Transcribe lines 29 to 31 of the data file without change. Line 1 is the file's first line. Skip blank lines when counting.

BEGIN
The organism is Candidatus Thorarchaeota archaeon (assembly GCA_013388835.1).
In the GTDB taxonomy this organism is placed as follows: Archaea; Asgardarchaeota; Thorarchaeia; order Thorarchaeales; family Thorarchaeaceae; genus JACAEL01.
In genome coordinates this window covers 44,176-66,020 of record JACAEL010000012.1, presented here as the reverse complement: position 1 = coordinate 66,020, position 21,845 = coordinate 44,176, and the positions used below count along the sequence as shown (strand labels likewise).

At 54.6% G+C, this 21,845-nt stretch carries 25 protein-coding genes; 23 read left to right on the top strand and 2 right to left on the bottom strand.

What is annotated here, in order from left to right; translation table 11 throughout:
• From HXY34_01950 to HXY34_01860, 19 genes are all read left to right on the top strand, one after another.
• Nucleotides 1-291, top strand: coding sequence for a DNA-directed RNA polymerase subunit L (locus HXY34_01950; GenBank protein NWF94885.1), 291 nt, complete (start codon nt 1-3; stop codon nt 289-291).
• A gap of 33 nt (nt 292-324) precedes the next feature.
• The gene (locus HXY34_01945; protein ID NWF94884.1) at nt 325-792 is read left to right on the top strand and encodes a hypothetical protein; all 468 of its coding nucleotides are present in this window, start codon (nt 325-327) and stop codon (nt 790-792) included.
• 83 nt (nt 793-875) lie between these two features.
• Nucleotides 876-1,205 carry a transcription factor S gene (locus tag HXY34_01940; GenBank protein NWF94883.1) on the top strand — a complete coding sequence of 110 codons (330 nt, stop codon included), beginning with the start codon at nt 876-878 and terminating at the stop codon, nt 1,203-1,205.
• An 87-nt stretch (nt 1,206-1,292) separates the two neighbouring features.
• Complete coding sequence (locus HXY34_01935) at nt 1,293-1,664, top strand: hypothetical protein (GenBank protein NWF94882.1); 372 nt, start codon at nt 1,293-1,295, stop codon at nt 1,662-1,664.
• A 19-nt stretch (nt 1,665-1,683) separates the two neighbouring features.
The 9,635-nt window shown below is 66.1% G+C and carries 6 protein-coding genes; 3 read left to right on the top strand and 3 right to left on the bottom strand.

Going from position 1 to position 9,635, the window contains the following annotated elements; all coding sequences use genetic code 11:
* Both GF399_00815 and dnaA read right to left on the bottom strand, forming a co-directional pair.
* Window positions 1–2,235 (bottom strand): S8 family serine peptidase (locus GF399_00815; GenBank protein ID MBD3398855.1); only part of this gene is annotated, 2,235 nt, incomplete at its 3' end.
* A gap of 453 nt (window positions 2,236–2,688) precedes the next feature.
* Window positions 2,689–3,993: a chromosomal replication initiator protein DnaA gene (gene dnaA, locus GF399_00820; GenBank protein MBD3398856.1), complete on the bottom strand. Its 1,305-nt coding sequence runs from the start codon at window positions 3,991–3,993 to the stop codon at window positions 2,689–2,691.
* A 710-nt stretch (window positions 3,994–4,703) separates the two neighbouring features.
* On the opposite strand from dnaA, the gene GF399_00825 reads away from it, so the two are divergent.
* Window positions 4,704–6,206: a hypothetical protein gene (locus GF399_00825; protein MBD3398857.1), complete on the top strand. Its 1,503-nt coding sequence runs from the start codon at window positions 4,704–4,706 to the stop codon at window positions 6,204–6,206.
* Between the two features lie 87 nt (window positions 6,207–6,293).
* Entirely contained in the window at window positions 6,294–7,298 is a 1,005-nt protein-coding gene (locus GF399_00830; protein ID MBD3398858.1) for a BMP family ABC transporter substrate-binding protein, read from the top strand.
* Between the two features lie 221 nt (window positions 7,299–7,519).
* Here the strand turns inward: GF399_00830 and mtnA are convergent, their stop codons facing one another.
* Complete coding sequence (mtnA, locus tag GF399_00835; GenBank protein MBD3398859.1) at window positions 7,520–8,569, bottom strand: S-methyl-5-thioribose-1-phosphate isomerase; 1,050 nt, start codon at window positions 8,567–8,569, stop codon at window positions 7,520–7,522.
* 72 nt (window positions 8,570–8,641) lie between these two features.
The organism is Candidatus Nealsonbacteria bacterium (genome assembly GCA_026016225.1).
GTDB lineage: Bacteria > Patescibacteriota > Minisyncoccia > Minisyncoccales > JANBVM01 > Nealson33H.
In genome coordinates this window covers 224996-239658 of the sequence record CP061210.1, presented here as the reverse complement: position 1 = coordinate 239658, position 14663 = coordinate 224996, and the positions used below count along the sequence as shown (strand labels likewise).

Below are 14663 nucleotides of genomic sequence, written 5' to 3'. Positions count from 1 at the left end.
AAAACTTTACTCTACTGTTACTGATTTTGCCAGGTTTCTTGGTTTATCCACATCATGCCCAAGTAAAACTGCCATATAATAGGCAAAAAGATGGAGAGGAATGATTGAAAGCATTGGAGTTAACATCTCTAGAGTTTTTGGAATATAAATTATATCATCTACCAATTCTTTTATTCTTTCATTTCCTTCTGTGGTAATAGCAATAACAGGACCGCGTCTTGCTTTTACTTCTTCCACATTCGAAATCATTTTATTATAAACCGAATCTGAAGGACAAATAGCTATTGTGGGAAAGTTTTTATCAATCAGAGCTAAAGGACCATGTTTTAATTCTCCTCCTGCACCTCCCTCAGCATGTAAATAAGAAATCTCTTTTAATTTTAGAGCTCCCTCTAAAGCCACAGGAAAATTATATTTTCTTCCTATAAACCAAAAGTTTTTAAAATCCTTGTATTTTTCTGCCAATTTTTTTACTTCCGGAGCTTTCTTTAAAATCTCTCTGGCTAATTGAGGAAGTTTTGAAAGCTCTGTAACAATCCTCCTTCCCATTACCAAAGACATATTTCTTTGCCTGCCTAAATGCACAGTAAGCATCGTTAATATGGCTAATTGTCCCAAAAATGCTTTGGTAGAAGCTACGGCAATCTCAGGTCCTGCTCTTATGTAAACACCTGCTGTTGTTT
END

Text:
* 72 nt (window positions 8,570–8,641) lie between these two features.
The organism is Candidatus Nealsonbacteria bacterium (genome assembly GCA_026016225.1).
GTDB lineage: Bacteria > Patescibacteriota > Minisyncoccia > Minisyncoccales > JANBVM01 > Nealson33H.